Facelift honors father of modern Chinese literature

Yang Jian
An historic neighborhood where the "father of modern Chinese literature" spent the last three years of his life before death in 1936 is to be given a facelift.
Yang Jian
Facelift honors father of modern Chinese literature
Ti Gong

An artist’s rendition of the lane where the former residence of Lu Xun is located on Shanyin Road

An historic neighborhood where the “father of modern Chinese literature” spent the last three years of his life before death in 1936 is to be given a facelift.

Work on a lane at Continental Terrace, built in 1931 on Shanyin Road in Hongkou District, will preserve new lane-style buildings while celebrating the man of letters.

Lu Xun, whose real name was Zhou Shuren, influenced the thinking of many 20th-century Chinese people with his often biting short stories, poetry, translation works, essays and literary criticisms. Chairman Mao Zedong called him “the saint of modern China.”

Lu lived in the No. 9 building at 132 Shanyin Road between 1933 and 1936 with his wife Xu Guangping and son Zhou Haiying. He wrote many influential essays in the three-story apartment, as well as meeting Communist Party leader Qu Qiubai (1899-1935) and other left-wing writers.

The former residence is open to the public as part of the Shanghai Lu Xun Museum exhibitions, in Lu Xun Park, about 500 meters away.

During the renovation, a stereograph of Lu’s bust and his famous books will be painted on the wall at the end of the neighborhood, while new lighting will make it more convenient for visitors to see the residence at night.

The ground of the neighborhood will be paved with red tiles, while the life and times of Lu will be biographically marked on the tiles.

Uniform awnings and hanging flower boxes will be installed at other residential houses.

“The facelift aims to involve more elements about Lu and improve its modernity,” said an official with the Sichuan Road N. Subdistrict.

The neighborhood, initially built by a Chinese-owned Continental Bank, has six rows of new lane-style houses. It hasn’t been renovated for decades and some of the structures are damaged.

The corridor leading to Lu’s former residence is often occupied by bicycles, while the appearance of the buildings have no uniform decoration or designs.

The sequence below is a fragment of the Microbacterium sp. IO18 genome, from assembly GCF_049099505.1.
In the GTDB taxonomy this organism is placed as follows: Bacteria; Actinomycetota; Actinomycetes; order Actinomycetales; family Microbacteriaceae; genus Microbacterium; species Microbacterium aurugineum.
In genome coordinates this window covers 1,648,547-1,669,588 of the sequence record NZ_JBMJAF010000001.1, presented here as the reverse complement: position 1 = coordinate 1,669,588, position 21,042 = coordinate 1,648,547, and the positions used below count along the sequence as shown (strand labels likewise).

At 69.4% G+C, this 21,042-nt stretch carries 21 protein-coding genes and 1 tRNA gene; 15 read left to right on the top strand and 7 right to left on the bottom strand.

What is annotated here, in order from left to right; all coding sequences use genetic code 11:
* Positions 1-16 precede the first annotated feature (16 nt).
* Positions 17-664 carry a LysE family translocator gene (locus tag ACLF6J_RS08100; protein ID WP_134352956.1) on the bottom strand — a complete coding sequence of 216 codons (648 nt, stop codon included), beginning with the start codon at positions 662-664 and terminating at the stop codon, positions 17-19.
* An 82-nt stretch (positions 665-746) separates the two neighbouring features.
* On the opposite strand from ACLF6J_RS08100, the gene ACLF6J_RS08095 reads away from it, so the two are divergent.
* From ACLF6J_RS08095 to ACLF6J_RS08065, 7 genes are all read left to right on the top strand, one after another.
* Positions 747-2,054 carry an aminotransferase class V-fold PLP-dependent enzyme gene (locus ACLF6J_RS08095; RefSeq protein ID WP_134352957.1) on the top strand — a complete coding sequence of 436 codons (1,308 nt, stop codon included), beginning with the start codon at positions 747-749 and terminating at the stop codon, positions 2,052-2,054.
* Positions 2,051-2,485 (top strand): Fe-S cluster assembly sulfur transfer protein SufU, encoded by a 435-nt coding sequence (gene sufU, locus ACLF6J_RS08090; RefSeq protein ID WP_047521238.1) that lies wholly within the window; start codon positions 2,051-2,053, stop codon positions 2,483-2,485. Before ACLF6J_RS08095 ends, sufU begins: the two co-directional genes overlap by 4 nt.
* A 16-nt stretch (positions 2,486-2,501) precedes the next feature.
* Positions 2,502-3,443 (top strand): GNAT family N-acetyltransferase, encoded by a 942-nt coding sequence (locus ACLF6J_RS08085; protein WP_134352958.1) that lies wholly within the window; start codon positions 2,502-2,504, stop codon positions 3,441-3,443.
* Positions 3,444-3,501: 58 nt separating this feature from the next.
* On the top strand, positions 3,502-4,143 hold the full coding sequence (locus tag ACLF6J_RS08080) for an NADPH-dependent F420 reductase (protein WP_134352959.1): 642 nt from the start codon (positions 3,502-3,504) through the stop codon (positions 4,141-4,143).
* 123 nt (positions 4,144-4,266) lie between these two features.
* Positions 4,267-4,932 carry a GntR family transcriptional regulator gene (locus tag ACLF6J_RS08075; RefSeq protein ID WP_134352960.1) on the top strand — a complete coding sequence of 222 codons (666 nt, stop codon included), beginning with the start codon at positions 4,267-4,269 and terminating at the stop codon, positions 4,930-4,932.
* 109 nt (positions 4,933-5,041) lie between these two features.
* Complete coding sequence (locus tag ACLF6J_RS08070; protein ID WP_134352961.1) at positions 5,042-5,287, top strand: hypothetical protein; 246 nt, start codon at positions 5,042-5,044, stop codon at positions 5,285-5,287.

The cultural exhibition is also out of date and more exhibitions are needed to remind visitors of the building’s history, the official said.

The former residence, opened to the public in January 1951, was the original site for the Lu Xun museum and the first memorial site honoring Lu.

Preparatory work on the museum began in June 1950, with many of the participating government officials either friends or students of Lu. Premier Zhou Enlai assigned Xu Guangping, Lu Xun’s widow, to serve as a deputy secretary-general of the State Council in Beijing to guide the preparatory work.

The three-story home was restored under Xu’s guidance and she moved the original furniture back to the house.

As the number of visitors exceeded the capacity of the former residence, the government decided to renovate a nearby former navy warehouse to house the museum in 1999.

The new project is part of an ongoing campaign on Shanyin Road, which is an open-air museum of the city’s old residences.

The first road built in Hongkou in 1911 (formerly known as Scott Road) features houses and villas in English, Japanese and shikumen, or stone-gated, styles.

The street was once home to literati and revolutionaries, including famous writer Mao Dun (1896-1931). It also housed Qu in the late 1920s and Zeng Liansong (1917-1999), designer of China’s national flag.

Renovation is also ongoing on the nearby League of the Left-Wing Writers’ Memorial Site in Shanghai, which was established in the 1930s with the guidance of Lu to fight Kuomintang at home amid a worsening international situation.

The British neoclassic-style garden villa, a listed heritage structure, was built in 1924 and converted into the exhibition site in December 2001. The renovation mainly repairs leaks, eliminates termites and fixes many broken parts to restore its original look. The third floor of the building, which is currently used as offices, will be open to the public. Many new exhibits donated by descendants of left-wing writers in recent years will be displayed in the expanded exhibition space.

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